To make her point about how far Republicans will go to block abortion access under the guise of protecting women, Houston Rep. Jessica Farrar has filed the satirical A Man’s Right to Know Act, which would fine men for masturbating and impose mandatory waiting periods and counseling before they could receive a vasectomy, colonoscopy, or a Viagra prescription.
A Man’s Right to Know parodies the same obstacles women in Texas face when trying to get an abortion, which, according to the Guttmacher Institute, include: undergoing a mandatory consultation 24 hours before obtaining the procedure, viewing an ultrasound of the fetus, receiving counseling that discourages abortions, denial of public financial assistance unless the pregnancy endangers their life or resulted from rape or incest, and banning abortions after 20 weeks of pregnancy based on the medically unsupported idea that the fetus can feel pain at that time.
Though the Supreme Court struck down parts of anti-abortion law HB2 last year as unconstitutional, Texas Republicans continue to attack abortion rights. After a federal court blocked a similar bill in January, the Texas House Committee on State Affairs is considering a bill that would require fetal remains to be buried or cremated. Another proposed Texas Senate bill would allow doctors to withhold information about a fetal abnormality or disability if they believe that knowledge would affect a woman’s decision to have an abortion. In January, State Rep. Tony Tinderholt introduced the Abolition of Abortion in Texas Act, which would charge women and their providers with murder for obtaining an abortion (including instances of rape or incest). He defended the bill by saying it will force women to be “more personally responsible”and “consider the repercussions of the sexual relationship that they’re gonna have, which is a child.”
But if Republicans are so worried about the unborn children, shouldn’t they be just as concerned about the sexual habits of men? According to the Man’s Right to Know Act, men are only permitted to ejaculate directly into a woman’s vagina. All other emissions would be considered “an act against an unborn child” and men would be fined $100 for “failing to preserve the sanctity of life.” If enacted, all ejaculated semen will be stored in medical facilities “for the purposes of conception” with a future or current wife, and the state will establish a registry of hospitals and nonprofit organizations that offer “fully-abstinent encouragement counseling, supervising physicians for masturbatory emissions, and storage for the semen.” The fees collected will go towards towards children monitored by the Department of Family Protective Services “in order to assist in the assertion of the importance of the sanctity of life.”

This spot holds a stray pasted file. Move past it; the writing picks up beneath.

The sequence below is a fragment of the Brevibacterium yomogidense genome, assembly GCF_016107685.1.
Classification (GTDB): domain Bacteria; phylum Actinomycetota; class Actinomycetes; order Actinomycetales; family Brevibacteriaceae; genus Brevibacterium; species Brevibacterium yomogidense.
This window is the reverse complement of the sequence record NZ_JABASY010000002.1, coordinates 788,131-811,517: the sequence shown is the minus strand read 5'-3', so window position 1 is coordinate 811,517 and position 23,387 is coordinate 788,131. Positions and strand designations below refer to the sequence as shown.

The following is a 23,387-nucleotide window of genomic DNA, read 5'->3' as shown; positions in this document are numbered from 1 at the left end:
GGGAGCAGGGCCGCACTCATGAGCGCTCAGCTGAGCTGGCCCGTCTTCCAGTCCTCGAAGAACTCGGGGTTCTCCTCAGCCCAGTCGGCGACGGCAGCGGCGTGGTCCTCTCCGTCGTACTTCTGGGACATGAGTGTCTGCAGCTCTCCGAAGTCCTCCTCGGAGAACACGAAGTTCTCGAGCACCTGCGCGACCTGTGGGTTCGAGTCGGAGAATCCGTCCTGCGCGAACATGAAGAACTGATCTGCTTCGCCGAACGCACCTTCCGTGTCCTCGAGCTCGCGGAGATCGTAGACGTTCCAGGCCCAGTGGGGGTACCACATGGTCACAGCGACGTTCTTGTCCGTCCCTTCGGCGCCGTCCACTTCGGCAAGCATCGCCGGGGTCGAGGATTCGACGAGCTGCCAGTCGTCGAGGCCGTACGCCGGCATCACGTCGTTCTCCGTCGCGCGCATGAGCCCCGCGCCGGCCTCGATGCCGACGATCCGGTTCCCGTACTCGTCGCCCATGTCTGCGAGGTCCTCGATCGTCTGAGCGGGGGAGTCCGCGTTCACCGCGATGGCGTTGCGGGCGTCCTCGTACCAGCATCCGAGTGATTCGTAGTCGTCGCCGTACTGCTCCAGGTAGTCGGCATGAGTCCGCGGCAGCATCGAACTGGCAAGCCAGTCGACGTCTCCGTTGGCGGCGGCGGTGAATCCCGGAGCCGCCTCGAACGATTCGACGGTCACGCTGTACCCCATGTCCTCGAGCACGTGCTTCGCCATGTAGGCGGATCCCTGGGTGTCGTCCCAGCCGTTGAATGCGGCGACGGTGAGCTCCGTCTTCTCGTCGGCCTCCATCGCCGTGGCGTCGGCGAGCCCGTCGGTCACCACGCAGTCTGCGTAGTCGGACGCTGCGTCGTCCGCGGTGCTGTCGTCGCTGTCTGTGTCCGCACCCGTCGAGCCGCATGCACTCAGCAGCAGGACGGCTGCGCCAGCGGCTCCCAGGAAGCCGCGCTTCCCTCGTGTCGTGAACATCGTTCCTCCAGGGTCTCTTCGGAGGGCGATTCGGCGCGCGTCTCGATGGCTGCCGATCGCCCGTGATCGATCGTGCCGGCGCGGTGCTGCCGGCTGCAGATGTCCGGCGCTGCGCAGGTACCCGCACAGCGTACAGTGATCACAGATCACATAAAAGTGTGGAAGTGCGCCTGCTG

Additionally, any man seeking a vasectomy, Viagra prescription, or colonoscopy must undergo a consultation 24 hours in advance of receiving the procedure or prescription. The consultation will include a mandatory but “medically unnecessary” rectum exam with “magnetic resonance imagining of the rectum” and an illustrated booklet called “A Man’s Right to Know.” The booklet is based upon A Woman’s Right to Know, a book Texas doctors are ordered to provide women seeking an abortion according to a 2003 informed consent law. Men must provide “voluntary and informed consent,” but ultimately doctors are allowed to refuse to fulfill their health requests and even misinform patients according to their “personal, moralistic, or religious beliefs.”
“A lot of people find the bill funny,” Farrar told The Houston Chronicle about the bill. “What’s not funny are the obstacles that Texas women face every day, that were placed there by legislatures making it very difficult for them to access health care.”
Tinderholt is not amused. “I’m embarrassed for Representative Farrar,” he told The Texas Tribune. “Her attempt to compare [HB 4260] to the abortion issue shows a lack of a basic understanding of human biology. I would recommend that she consider taking a high school biology class from a local public or charter school before filing another bill on the matter.”
But Tinderholt isn’t Farrar’s audience. “What I would like to see is this make people stop and think,” she told the Tribune. “Maybe my colleagues aren’t capable of that, but the people who voted for them, or the people that didn’t vote at all, I hope that it changes their mind and helps them to decide what the priorities are.”